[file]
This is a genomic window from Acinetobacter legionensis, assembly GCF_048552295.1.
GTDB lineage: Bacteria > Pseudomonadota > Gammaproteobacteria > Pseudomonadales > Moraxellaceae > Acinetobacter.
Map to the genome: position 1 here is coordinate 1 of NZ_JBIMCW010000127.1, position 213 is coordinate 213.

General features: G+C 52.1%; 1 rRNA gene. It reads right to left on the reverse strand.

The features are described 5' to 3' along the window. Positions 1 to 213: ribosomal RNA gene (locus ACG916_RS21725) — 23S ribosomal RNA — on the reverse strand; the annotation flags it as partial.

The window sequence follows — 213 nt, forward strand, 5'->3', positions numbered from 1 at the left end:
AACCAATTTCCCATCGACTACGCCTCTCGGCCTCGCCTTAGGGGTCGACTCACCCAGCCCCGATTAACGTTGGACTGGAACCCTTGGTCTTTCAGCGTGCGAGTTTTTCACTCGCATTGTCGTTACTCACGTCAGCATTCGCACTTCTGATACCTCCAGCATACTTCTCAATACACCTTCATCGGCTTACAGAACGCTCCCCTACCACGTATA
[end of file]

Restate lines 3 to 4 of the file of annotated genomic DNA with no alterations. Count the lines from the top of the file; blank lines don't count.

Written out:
Map to the genome: position 1 here is coordinate 1 of NZ_JBIMCW010000127.1, position 213 is coordinate 213.

General features: G+C 52.1%; 1 rRNA gene. It reads right to left on the reverse strand.